Striking Canary Islands Videos See Volcano Spew Lava In 1st Eruption Since 1971
By Alexa Heah, 21 Sep 2021
Image via ID 186718014 © Industryandtravel | Dreamstime.com
For the first time since 1971, the Cumbre Vieja, or Old Summit, volcano on the island of La Palma, Spain, has erupted, spewing tons of lava of nearly 2,000°F up to 5,000-feet high, as reported by National Geographic.
Mantle of lava running from the volcano of La Palma, Canary Islands. pic.twitter.com/pdzQ015ASo— Xavi Ruiz (@xruiztru) September 20, 2021
La Palma is situated 300 miles to the west of Morocco, as part of the archipelago more commonly known as the Canary Islands. In a great bit of coincidence, the islands were formed by a volcanic hot spot above the water, too. The weather differs across the eight main islands, ranging from mountainous to deserts. The one the volcano is the former.
The island is also home to the Roque de los Muchachos Observatory, which hosts several astronomical telescopes. With the building 7,900 feet above sea level, it’s unlikely to be affected by any lava.
The current eruption shows us “the price and privilege of living on a beautiful little island is, in this case, its geological history,” said Helen Robinson, a geoscientist at the University of Glasgow. She had been part of the Cumbre Vieja’s monitoring team back in 2015.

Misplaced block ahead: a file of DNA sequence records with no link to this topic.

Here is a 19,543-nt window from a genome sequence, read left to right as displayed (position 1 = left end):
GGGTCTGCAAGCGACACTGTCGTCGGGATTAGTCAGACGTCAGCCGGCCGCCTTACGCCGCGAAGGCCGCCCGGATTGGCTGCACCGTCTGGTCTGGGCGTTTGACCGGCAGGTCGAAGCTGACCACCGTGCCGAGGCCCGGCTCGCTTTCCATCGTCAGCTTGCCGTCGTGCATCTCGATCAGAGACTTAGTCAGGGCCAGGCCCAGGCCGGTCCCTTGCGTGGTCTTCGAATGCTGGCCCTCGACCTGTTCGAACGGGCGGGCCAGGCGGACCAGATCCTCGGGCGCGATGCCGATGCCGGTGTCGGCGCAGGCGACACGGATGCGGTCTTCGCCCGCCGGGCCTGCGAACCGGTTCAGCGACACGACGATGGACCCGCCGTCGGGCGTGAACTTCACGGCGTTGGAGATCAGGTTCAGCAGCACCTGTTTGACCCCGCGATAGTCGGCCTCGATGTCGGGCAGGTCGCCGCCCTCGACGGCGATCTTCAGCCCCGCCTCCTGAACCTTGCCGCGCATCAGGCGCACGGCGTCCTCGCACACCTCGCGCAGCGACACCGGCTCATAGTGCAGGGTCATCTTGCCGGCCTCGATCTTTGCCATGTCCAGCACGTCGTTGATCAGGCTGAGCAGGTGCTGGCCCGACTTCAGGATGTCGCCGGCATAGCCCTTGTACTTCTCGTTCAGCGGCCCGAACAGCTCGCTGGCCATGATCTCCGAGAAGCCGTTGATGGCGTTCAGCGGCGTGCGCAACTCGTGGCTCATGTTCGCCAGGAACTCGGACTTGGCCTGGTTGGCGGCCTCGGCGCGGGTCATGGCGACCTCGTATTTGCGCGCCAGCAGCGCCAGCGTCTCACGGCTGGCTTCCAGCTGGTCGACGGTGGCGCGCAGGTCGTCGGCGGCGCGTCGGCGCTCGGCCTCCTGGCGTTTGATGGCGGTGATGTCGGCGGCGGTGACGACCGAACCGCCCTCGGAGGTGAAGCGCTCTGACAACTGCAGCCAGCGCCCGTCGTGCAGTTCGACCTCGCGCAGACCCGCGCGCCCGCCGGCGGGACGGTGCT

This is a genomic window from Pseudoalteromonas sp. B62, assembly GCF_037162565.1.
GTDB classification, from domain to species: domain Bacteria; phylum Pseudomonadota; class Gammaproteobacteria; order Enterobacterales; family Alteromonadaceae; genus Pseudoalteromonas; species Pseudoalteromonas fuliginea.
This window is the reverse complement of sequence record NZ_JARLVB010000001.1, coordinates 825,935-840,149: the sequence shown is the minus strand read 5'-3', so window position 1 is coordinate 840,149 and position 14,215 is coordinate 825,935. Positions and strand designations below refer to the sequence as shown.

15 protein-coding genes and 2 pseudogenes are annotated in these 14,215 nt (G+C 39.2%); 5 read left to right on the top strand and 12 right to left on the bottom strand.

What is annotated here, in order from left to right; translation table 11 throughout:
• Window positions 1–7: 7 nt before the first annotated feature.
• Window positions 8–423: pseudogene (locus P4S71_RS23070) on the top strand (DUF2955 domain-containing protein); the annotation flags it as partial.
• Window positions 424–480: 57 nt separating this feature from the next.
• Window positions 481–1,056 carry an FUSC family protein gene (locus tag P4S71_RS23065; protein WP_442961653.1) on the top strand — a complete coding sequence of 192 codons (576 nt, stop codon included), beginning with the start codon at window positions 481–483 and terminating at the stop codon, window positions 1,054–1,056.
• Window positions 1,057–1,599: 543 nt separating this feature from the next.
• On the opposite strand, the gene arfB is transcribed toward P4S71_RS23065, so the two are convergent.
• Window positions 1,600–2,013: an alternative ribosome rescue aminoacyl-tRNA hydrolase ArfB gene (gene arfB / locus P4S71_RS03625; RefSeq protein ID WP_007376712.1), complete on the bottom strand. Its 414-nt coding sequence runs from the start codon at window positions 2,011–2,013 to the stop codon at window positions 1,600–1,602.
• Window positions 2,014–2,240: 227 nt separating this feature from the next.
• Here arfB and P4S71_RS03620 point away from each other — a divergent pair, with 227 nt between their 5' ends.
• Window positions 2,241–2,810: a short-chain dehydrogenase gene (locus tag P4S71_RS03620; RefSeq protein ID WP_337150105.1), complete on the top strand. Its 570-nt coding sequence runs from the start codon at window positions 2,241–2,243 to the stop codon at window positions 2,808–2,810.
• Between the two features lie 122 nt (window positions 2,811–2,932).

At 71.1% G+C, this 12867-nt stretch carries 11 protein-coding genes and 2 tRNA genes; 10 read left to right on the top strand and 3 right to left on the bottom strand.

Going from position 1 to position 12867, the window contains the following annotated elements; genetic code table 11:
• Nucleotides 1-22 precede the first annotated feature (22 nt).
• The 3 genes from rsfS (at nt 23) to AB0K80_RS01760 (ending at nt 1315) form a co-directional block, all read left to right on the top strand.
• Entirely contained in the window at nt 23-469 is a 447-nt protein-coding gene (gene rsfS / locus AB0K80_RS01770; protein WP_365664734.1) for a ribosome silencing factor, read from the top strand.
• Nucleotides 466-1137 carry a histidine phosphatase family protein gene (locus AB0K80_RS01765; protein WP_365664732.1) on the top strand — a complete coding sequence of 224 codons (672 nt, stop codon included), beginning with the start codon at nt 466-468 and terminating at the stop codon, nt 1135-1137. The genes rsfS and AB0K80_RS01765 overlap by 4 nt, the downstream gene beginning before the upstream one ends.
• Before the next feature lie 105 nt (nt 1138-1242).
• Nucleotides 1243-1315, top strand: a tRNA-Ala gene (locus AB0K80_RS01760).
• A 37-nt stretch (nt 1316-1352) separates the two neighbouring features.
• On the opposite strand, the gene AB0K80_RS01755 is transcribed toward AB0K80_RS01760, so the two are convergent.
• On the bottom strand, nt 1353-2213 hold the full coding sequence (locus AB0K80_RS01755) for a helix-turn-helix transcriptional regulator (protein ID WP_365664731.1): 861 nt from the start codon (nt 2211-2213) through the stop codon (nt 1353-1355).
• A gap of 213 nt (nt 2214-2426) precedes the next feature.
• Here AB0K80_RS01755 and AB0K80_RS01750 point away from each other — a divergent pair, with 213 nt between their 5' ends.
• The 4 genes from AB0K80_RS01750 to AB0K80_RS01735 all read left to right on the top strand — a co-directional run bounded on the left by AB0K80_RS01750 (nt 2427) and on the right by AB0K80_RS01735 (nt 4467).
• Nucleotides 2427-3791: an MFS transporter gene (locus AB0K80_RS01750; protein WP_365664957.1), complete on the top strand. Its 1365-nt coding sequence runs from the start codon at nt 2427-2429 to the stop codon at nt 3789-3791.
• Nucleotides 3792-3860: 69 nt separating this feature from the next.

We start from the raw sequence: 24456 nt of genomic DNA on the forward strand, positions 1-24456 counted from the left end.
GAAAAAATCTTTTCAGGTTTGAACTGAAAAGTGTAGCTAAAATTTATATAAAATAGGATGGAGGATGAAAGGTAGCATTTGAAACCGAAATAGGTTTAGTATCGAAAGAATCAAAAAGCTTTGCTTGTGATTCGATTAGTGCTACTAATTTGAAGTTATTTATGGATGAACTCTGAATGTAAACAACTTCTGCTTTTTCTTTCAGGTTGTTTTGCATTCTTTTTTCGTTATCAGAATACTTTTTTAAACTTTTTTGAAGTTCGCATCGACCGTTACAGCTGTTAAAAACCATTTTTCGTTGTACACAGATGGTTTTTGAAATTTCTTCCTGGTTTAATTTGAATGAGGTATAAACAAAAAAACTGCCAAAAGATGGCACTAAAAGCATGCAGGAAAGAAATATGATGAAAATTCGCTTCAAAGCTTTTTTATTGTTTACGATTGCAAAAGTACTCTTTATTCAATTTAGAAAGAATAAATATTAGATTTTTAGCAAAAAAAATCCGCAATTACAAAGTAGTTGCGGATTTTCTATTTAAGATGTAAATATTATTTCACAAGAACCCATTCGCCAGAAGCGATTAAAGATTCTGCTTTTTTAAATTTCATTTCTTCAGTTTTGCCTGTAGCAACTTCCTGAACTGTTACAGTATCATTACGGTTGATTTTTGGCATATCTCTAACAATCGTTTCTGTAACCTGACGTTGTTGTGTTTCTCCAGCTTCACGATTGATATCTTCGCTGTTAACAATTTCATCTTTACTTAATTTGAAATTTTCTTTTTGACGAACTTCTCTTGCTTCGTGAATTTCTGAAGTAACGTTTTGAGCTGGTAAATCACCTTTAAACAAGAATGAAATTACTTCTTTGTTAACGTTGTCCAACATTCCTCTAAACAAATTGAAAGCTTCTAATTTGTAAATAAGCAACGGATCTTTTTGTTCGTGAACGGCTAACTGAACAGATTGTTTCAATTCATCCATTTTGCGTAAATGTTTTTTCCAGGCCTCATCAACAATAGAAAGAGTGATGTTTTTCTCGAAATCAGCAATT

Cumbre Vieja is considered one of the more active volcanoes in the region, with numerous eruptions taking place throughout the past 7,000 years. And this one doesn’t seem to be slowing down anytime soon.
Rivers of lava oozed down streets in La Palma, one of Spain’s Canary Islands, after a volcano eruption on Saturday (19/09/2021) pic.twitter.com/YI09XaonlP— Sanjeev Choudhury🇮🇳 (@intenceroselove) September 21, 2021
Pedro Hernández, a volcanologist at the Volcanological Institute of the Canary Islands (INVOLCAN), said that the lava is still traveling down the mountains, heading towards the sea.
Thankfully, most of the island hasn’t been affected by the eruption, though 5,000 islanders have had to be evacuated.
Tourists on La Palma were affected too, with over 500 hotel guests told to leave their rooms, and 360 sightseers evacuated from a local resort to the nearby island of Tenerife.
It’s still unclear how long the molten hot lava will threaten the people of La Palma, with eruptions lasting from several weeks to months.
As per Pablo J González, a physical volcanologist at the Spanish National Research on Tenerife, “the only way to know is to know the total volume of eruptible magma under Cumbre Vieja.”
Scientists are still stumped, considering “that piece of information is unknown.” They’ll just have to wait it out.
Volcanic lava is still flowing toward the sea in La Palma in Spain's Canary Islands, leaving residents on edge with more earthquakes and a new vent blowing open. The volcano first erupted on Sunday and has forced thousands to evacuate.— AP Europe (@AP_Europe) September 21, 2021
Full story: https://t.co/QBkJbuvMDy pic.twitter.com/zTXluKbFJT
[via National Geographic, cover image via ID 186718014 © Industryandtravel | Dreamstime.com]
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